3
$\begingroup$

As the action potential travel in the dendrite towards the cell body, it will encounter many branches. What happens at the branch? What makes it go to the cell body instead of other dendrite?

Also, as the action potential travel from the axon to its branches, does it go to only one or all terminals? If it goes to only one terminal, how is it decided which terminal it has to go?

$\endgroup$
1
$\begingroup$

Awesome question! Thanks for asking it and giving me the motivation to look back at the literature to increase my own understanding!

I do want to point out one issue of semantics before starting. Just to avoid confusion, I'm going to follow the example of some of the well-known experts in this field and distinguish dendritic spikes from action potentials. The main difference is that a voltage spike in a dendrite or dendritic spine will experience attenuation (essentially a weakening of the spike) as it propagates toward the cell body, and it is distinct from the all-or-none voltage response of an action potential. It is generally accepted that action potentials are initiated in the axon (hillock) because that is where dendritic and somatic spikes will ultimately sum to fire the all-or-none voltage response. I just want to clarify what I mean by dendritic spike when I use it during this explanation.

What happens at the branch? So, to answer your first question, you're absolutely correct that when a dendritic spike occurs, that spike will encounter multiple branch points along the dendrite as it proceeds toward the soma. When a spike propagates to a branch point, the properties of the branches determine what happen to the spike. One important property is referred to as the geometric ratio (GR). This property was described Goldstein and Rall in 1974 (manuscript here for review https://www.ncbi.nlm.nih.gov/pmc/articles/PMC1334570/) and the gist of the equation is that spike attenuation is dependent upon the diameter of the branch the spike is coming from and the branch the spike is going into. The concept behind this is called impedance mismatch, but that's complex and I won't get into it. Just know that spike propagation is favorable from a large to a small branch, but is not favorable from a small branch to a large branch. If you wish to read more about this concept, I'd recommend the Goldstein and Rall paper referenced earlier and chapter 14 of the textbook "Dendrites" by Spruston, Stuart, and Hausser.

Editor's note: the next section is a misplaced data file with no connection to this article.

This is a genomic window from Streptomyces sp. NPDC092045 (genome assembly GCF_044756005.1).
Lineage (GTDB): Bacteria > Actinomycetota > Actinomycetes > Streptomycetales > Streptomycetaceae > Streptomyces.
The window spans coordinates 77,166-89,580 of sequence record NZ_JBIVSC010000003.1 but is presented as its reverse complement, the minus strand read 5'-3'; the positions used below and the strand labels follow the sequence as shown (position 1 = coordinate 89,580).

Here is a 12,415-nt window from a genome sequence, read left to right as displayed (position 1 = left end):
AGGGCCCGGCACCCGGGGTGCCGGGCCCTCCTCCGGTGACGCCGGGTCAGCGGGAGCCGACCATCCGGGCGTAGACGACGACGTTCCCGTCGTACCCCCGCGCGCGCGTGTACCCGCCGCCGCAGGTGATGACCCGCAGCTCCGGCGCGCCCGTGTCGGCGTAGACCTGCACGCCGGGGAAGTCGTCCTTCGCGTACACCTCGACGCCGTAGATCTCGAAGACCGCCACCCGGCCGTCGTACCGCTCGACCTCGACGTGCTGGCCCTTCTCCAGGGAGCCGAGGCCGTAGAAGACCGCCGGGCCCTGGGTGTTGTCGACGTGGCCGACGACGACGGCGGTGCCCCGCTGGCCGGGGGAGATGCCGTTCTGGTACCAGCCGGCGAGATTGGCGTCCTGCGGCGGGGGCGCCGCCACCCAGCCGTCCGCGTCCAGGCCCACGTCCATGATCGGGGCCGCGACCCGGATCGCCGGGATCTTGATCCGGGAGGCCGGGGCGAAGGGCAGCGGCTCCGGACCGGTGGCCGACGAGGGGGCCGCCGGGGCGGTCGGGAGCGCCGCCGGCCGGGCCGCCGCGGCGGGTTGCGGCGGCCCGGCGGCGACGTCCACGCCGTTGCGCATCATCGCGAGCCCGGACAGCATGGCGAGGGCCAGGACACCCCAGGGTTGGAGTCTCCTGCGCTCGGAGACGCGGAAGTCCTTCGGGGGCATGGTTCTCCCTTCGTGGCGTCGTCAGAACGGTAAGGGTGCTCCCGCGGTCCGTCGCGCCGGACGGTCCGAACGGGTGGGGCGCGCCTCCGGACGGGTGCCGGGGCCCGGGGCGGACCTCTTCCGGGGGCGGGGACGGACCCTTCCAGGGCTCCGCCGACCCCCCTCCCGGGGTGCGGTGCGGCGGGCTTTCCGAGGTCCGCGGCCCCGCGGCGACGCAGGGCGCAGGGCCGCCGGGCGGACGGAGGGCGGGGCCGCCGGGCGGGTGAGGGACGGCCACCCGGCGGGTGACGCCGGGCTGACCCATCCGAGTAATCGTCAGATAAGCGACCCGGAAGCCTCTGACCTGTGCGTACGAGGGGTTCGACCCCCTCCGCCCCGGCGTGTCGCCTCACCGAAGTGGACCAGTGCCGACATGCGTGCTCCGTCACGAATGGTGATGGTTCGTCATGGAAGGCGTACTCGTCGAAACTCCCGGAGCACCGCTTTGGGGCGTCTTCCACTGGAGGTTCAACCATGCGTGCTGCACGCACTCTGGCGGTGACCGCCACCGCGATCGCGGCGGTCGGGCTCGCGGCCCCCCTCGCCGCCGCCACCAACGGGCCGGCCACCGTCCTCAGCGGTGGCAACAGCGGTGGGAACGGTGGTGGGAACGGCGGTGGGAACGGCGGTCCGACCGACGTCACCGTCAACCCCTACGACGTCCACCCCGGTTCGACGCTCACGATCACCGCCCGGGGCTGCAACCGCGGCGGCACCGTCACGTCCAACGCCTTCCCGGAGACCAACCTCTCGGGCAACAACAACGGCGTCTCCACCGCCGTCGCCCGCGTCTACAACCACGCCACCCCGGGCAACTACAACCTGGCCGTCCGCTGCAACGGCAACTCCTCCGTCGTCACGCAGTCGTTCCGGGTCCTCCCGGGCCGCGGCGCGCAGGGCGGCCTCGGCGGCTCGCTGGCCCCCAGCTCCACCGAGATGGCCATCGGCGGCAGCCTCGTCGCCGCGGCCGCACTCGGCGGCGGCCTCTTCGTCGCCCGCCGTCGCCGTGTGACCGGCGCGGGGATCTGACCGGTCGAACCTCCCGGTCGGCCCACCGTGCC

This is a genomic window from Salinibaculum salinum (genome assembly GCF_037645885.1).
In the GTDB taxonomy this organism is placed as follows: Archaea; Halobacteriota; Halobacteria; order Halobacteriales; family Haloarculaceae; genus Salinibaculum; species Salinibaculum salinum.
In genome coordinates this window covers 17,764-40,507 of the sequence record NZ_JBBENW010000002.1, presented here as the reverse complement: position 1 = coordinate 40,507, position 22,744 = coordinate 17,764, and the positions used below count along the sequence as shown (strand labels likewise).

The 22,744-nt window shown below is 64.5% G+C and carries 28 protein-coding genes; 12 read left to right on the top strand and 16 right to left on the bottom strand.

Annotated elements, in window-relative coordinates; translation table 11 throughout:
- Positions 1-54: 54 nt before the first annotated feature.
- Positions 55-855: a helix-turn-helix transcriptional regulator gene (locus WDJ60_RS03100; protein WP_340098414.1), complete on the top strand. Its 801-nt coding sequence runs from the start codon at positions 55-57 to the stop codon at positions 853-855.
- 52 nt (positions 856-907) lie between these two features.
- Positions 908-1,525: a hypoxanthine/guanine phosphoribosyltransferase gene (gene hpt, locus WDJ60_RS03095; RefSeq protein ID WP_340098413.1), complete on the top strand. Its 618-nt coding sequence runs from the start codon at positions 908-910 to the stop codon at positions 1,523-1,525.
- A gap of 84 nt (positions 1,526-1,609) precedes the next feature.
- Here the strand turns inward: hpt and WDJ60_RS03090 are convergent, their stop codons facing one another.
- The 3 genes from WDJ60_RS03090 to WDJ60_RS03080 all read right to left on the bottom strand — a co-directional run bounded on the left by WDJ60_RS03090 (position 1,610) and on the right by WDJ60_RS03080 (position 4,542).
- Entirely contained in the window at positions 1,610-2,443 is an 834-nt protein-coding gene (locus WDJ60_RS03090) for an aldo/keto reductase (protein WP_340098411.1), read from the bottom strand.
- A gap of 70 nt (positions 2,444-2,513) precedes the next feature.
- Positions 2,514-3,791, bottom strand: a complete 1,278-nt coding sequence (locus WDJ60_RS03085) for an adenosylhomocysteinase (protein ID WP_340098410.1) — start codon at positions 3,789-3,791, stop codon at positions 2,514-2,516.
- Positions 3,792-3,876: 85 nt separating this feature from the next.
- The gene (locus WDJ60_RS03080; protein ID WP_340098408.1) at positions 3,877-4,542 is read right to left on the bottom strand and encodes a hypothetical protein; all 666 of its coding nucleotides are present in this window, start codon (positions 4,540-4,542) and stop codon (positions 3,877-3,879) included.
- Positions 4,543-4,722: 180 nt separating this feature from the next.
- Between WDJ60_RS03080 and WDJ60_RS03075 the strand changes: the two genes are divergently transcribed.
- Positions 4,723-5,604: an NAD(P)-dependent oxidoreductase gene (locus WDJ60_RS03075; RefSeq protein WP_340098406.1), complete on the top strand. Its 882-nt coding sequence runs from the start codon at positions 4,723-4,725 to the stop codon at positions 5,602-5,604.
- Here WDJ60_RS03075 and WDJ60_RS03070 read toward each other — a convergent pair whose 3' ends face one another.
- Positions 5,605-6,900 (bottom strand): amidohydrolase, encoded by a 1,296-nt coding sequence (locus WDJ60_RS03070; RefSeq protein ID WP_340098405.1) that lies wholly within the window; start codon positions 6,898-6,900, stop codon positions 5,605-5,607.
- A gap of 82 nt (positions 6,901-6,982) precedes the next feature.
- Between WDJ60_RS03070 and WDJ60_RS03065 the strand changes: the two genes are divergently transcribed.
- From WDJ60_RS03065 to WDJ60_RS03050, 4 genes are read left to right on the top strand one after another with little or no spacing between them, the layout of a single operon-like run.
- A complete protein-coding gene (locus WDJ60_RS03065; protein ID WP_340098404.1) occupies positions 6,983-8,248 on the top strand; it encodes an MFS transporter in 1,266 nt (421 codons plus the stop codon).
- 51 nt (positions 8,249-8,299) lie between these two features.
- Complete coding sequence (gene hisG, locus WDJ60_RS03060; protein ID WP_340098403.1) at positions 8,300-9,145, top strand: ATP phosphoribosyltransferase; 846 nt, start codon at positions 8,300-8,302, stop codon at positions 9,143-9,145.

Additionally, the presence of leak or voltage-gated channels in that branch can determine how well the spike will propagate or how much attenuation will occur. This is an easier concept to grasp because the idea is essentially that more channels open when the spike passes through that branch, the more charge leaks across the membrane and causes attenuation of the spike.

All questions regarding preference of flow To sort of attempt to answer all your other questions at once, nothing really forces the spike toward the soma or a specific axon terminal. There are dynamic changes in membrane potential that may prevent spike propagation down one branch or action potential propagation in a certain direction (like how action potentials aren't thought of as propagating from the axon to the soma because of the hyperpolarization and long inactivation of sodium channels at the area that just fired, preventing what is called backpropagation at that particular time).

I think a little reading on neuronal cable theory might be of some help with this question too. This link is to a PDF that gives a pretty brief explanation of this concept https://nanohub.org/resources/20112/download/Lecture1_Passive_Conduction.pdf. This is a pretty math-heavy field, so beware if math isn't your favorite subject!

$\endgroup$

Your Answer

By clicking “Post Your Answer”, you agree to our terms of service, privacy policy and cookie policy

Not the answer you're looking for? Browse other questions tagged or ask your own question.